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Before going on any trip I try to do some research – it gives me the feeling of excitement and anticipation. Going on a road trip to France I had a list of things that I wanted to see and lavender fields on Valensole Plateau was one of those things. We missed our hiking and plane tour over the Alps in Annecy, we sort of wasted our time in Chateau de Versailles, so I was hoping the lavender fields of Valensole Plateau was going to be the savior of my road trip.
Lavender fields location
Valensole Plateau in Provence is an area of 800km2 covered with lavenders. The Plateau is situated in the south of the Alpes-de-Haute-Provence and near the Verdon Gorges – France’s Grand Canyon. There are several charming villages that you can visit on your day trip. If you are staying in South of France Aix-en-Provence, located only 45 miles (70 km) away, is the perfect base for your exploration of Provence, Lavender Fields and Gorges du Verdon. YOU CAN READ MY ARTICLE ON AIX-EN-PROVENCE HERE
The main lavender fields of Provence are centered on, and to the north, of the Luberon and Verdon plateau regions to the north of Aix-en-Provence and Marseille, and to the east of Avignon.
Things to do around Valensole Plateau
You can visit the Lavender Museum located in Cabrrères-D’avignont – Le Musée de la Lavande, where you also can buy lavender products in their shop. There are, however, several shops around the Valensole Plateau where you can get soaps in all shapes, sizes, and forms and dried lavender.
In the village of Riez, an ancient Roman town, every July a colorful two-day Renaissance festival takes place, with processions in traditional costumes, dancing, a local product market, a ball and many shows.
Visit beautiful Notre-Dame de Sénanque Abbey – a community of Cistercian Monks. The beauty of the architecture and of the valley where the Abbey lies is supposed to be stunning. The Abbey is closed on Sunday mornings and special religious days. They offer one-hour guided tours in French each week. The Abbey is located just near the village of Gordes.
Best time to visit lavender fields
The blooming season of lavender fields in France is from June to August. The best time to see these beautiful lavender fields can vary slightly from year to year depending on rainfall and temperature. Just be aware that it is the hottest and the most crowded season. I would recommend you to visit the fields just after the bloomings starts, towards the end of June and just before the end of the season, beginning of August.
There are many lavender festivals in Provence during the blooming period if you’re in the area at the time. Most of them are a one-day event. The theme is lavender and there’ll be a huge amount of locally produced lavender products to sample and to buy, but you will also experience local traditions like food, folk music, and arts & crafts.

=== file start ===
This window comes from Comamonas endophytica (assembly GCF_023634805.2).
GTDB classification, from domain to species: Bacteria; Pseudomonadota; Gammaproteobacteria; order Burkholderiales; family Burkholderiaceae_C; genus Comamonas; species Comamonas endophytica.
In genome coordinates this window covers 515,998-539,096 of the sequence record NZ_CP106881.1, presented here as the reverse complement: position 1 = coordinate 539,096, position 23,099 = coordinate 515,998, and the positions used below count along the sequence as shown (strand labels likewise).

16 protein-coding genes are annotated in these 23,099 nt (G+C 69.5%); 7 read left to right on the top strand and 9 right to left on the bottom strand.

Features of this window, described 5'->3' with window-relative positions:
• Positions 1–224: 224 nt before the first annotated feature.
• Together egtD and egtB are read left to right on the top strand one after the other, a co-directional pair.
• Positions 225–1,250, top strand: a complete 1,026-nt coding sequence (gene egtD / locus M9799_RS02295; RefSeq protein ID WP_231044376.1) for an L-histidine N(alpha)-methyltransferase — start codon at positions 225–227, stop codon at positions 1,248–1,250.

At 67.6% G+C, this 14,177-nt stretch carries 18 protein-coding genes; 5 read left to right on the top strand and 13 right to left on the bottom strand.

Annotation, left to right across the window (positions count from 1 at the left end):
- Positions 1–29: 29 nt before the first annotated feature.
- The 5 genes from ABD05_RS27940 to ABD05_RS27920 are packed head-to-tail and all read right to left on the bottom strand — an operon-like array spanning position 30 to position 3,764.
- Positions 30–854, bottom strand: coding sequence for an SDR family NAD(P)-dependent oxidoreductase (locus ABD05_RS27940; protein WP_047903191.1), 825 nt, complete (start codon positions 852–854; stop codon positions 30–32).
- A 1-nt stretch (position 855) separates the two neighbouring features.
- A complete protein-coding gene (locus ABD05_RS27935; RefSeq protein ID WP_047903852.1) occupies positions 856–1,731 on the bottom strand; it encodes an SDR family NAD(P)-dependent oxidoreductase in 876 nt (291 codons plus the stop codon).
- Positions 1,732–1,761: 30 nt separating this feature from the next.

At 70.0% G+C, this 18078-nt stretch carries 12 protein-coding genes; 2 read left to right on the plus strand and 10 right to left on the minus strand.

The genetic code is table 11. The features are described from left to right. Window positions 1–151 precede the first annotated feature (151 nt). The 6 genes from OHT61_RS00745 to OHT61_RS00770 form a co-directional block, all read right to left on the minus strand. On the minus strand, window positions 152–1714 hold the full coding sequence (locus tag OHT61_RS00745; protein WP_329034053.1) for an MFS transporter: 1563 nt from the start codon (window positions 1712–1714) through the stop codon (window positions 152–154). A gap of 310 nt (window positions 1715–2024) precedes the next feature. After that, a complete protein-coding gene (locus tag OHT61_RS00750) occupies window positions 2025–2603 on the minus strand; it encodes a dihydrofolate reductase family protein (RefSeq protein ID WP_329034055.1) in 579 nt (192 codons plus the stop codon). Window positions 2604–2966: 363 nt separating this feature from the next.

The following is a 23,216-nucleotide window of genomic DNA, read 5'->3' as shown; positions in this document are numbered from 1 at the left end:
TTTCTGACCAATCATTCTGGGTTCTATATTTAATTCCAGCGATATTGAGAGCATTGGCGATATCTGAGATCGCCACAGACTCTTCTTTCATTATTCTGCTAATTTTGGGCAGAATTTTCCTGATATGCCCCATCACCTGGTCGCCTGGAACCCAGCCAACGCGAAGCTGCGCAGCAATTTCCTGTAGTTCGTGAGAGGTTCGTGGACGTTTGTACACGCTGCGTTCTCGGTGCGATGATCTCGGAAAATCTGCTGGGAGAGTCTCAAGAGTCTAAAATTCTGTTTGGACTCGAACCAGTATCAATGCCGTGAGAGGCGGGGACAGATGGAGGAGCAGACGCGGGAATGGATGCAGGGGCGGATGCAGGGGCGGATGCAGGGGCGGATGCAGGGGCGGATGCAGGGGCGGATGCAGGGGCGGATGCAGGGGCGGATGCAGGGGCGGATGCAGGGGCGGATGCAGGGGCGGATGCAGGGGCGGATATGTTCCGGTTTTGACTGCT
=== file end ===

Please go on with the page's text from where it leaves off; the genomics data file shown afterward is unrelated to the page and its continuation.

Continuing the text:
Where to stay in Provence and what villages are worth visiting
If you want to visit Valensole Plateau on a day trip you can stay in Aix-en-Provence, located just 45 miles (70 km) south of Valensole. YOU CAN READ MY ARTICLE ON AIX-EN-PROVENCE HERE
Gordes – Cobbled streets and golden stone houses wind their way around a mountaintop, ending up at the majestic 16th-century château. The village has been home to several celebrated French painters, including Marc Chagall. With the sun-baked greenery and jagged rocks surrounding it, it is easy to see how it could provide inspiration. Highlights of the village are the Pol Mara Museum; the ancient, preserved settlements known as ‘bories’; and the joyful summer music festival. Notre-Dame de Sénanque Abbey is located outside the village.
Roussillon – Along with Gordes is the most popular village in the Luberon area of Provence. Situated in the heart of one of the biggest ochre deposits in the world, Roussillon is famous for its magnificent red cliffs and ochre quarries. There are several art galleries and studios, and a number of excellent restaurants where you can appreciate the talent of chefs well-known throughout the region.
Saint-Rémy-de-Provence – The village has sun-soaked medieval walls, ornate fountains and one of the oldest arcs de Triomphe in the country, and it can also claim to be the place that inspired some of Van Gogh’s most celebrated works. Surrounded by lush green perfumed valleys, its ancient streets are lined with beautifully restored old houses, old fountains, shady squares, picturesque restaurants and elegant boutiques.
Sault, France – All around the city lie immense blue fields alternating with fields of wheat for as far as you can see. Activities here vary greatly from tasting the local products (nougat, macaroons, and lavender honey) to climbing Mont Ventoux.
Since we were on a road trip and were coming down from Annecy, we stopped at the first field we could find. Unfortunately, it was nothing like I have seen on social media. It was hot and dusty and there was no scent of lavender. It was us and one Asian couple, who were having their own “photo shoot”. I am not a model and didn’t practice at home so I just took a few snaps of the field, went into the store and bought some soap, and then we were off to Aix-en-Provence to continue our road trip towards Normandie. READ MY POST ON OUR STAY IN AIX-EN-PROVENCE HERE